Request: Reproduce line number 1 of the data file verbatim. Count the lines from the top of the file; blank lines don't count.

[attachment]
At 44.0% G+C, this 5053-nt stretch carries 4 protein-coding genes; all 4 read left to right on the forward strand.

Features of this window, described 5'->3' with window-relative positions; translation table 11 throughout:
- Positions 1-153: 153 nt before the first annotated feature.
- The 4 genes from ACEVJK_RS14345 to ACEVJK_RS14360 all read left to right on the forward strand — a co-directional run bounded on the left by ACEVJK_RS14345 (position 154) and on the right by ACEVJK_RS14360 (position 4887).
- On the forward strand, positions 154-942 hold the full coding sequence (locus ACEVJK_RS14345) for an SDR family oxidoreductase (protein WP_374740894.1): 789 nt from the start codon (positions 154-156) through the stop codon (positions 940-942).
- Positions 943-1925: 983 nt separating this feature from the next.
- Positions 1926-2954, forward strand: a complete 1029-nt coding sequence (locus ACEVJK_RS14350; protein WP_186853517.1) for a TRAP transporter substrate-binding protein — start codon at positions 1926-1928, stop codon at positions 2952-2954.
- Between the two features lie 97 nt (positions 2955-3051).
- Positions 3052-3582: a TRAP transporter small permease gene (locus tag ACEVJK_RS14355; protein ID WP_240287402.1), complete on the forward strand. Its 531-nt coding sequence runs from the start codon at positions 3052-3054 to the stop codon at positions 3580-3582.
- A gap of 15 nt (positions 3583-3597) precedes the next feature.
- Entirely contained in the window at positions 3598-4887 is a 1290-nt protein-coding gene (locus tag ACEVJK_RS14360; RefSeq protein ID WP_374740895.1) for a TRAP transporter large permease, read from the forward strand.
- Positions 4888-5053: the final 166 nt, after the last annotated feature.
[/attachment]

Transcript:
At 44.0% G+C, this 5053-nt stretch carries 4 protein-coding genes; all 4 read left to right on the forward strand.